Hydrogen vs Fossil Fuels
Name: Tim D
The current design of Hydrogen cars seems to include relatively
massive radiator systems built into the cars to eliminate from the car the
byproduct of the engine.
How do the heat emissions from a Hydrogen engine compare with the heat
emissions of a fossil fuel engine?
You raise scientifically complicated and politically charged issues.
Hydrogen is presented as the "clean burning" alternative for fossil fuels,
but the dream is neither so simple nor clear. Put aside for the moment
that the technology of producing, storing, distributing, and burning
hydrogen (in air) is not in place and the associated engineering problems
and economics are daunting. A few examples fished from a large school of
problems. Hydrogen has very large flammability limits. That's good news in
some respects, but it also places tight constraints on engine design,
because "hot spots" in the cylinders (assuming an internal combustion
engine) will result in pre-ignition, "pinging" as it is known in the
hydrocarbon world. The flame temperature of the combustion of hydrogen is
higher than hydrocarbon fuels. This high temperature (in principle) is a
benefit, but since air is 80% N2 the high temperature can result in the
formation of higher levels of nitrogen oxides. That is the bad news. Just
how enough H2 can be manufactured economically, and the infrastructure to
distribute it nationally, even globally, is unsolved. If you compare H2 to
CH4 on an equal mass basis it appears that there is a 16/2 advantage (the
molecular weights) in favor of hydrogen; however, on an equal energy
basis: H2 + 1/2O2 = H2O compared with CH4 + 2O2 = CO2 + 2H2O all
components in the gaseous state the advantage is only ~ 3.6 because
considerable energy is derived from the formation of CO2. But I am saving
the best (or worst), and most neglected issue for last. One that has been
neglected, like the proverbial elephant in the living room. WATER IS A
POTENT GREENHOUSE GAS. I have searched in vain for climatological studies
that have factored in the effect of the release of millions of tons of
water vapor into the atmosphere. We may be trading smog for fog! The
hydrogen age is politically correct these days, but the scientific and
engineering realities are being swept under the carpet.
Tim- not having seen what vehicle you are referring to, I could use a picture or reference.
There may be more than one kind of hydrogen-fueled car, since there are several distinct advantages to hydrogen:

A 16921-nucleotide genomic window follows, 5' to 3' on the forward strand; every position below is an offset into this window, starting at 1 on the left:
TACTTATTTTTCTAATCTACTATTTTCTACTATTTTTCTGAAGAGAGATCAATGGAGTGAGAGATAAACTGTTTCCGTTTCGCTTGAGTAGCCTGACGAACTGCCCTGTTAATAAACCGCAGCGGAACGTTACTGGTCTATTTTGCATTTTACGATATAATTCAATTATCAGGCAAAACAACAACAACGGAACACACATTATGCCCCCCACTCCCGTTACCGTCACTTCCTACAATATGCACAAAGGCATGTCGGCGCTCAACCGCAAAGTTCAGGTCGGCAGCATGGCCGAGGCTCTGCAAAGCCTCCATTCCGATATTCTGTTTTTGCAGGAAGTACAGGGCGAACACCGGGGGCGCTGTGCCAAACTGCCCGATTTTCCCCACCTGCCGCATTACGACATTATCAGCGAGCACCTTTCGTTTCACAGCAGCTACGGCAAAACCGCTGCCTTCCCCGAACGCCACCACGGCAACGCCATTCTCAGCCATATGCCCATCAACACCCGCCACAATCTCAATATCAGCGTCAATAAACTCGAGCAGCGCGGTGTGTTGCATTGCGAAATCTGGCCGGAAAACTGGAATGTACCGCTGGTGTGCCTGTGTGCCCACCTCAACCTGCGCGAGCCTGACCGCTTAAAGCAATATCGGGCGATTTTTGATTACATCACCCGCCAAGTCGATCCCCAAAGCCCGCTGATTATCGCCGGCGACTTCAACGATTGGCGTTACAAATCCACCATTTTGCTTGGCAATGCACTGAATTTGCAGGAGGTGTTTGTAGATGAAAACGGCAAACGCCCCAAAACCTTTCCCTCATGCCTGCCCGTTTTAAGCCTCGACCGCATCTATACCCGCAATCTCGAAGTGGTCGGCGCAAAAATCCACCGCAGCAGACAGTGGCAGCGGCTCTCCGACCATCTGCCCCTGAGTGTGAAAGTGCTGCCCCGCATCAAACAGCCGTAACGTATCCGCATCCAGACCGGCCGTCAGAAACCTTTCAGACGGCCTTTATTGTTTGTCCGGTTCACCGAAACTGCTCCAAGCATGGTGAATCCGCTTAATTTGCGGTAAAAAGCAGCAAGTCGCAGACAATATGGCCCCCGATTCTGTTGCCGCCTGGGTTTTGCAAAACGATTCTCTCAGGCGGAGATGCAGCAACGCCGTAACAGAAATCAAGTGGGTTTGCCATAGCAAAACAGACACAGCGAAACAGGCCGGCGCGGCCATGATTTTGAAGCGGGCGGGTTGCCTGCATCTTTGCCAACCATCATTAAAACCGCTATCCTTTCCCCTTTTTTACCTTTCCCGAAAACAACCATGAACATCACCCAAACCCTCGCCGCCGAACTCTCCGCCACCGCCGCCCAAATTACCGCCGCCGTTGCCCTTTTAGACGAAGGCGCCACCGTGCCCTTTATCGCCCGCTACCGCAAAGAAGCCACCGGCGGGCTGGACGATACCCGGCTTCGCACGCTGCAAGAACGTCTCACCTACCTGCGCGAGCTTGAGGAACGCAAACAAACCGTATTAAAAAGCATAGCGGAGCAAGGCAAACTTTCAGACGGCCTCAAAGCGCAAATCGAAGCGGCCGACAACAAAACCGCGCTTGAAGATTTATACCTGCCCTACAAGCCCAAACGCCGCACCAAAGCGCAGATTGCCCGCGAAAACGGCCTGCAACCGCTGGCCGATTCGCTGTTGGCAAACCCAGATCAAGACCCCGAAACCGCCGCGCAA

1) directly reactable to make electricity (fuel cells). Hence more energy-efficient.
2) industrially regenerable, given sufficient electrical power. Hence less environmental burden to provide it.
3) no CO2 green-house gas is generated when it runs. Hence environmentally tolerable to greater levels of world-wide use.
4) inherently less smog potential, because only 3 elements (O,N,H) instead of 4 (O,N,H,C) in the flame.
A hydrogen-powered piston-engine is conceivable, as are other heat-engines such as turbine or steam or Sterling,
because these would lose only advantage (1) above.
These kinds of thermal engines have the same 2/3 waste as heat that our present gasoline engines have.
No reason for larger radiators there.
Steam engines have 5th advantage, the 3rd element N is never forced to react with O,
eliminating NOx components of smog.
A high-efficiency steam engine requires a good heatsink at a pretty low temperature,
preferably lower than boiling water.
Cooling the same heat-flow to a lower temperature requires a larger radiator.
If the exhaust was to be cooled to keep the newly made steam (2H2+O2-> 2H2O) as water,
that would require large radiators to take out sufficient heat in a short enough time
for the high flow rate of the gaseous exhaust.
You'll notice that "moonshine stills" or chem-lab condensers always have noticeable or
large cooling coils;
it takes a surprisingly large apparatus to pull the large heat of condensation out of a
In these cases the radiator is larger than an ordinary car's, not because the heat
output is more than an ordinary car,
but because the goal temperature is cooler and closer to ambient than the 230F
temperature of a car's radiator.
If it's a fuel-cell electric car you refer to, then the total heat output should be
significantly less than present cars.
You should look to see what component of the vehicle the radiator serves:
- the fuel tank (may actually emit heat while filling, or need to run warm while
- the fuel cell (must run warm, may avoid heatsinking),
- the exhaust system (see exhaust steam above?),
- the electric motor(s),
- the combustion engine (if it's a hybrid car),
- the batteries (if it's a hybrid car),
That component might, in that particular vehicle, require a lower temperature than
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Update: June 2012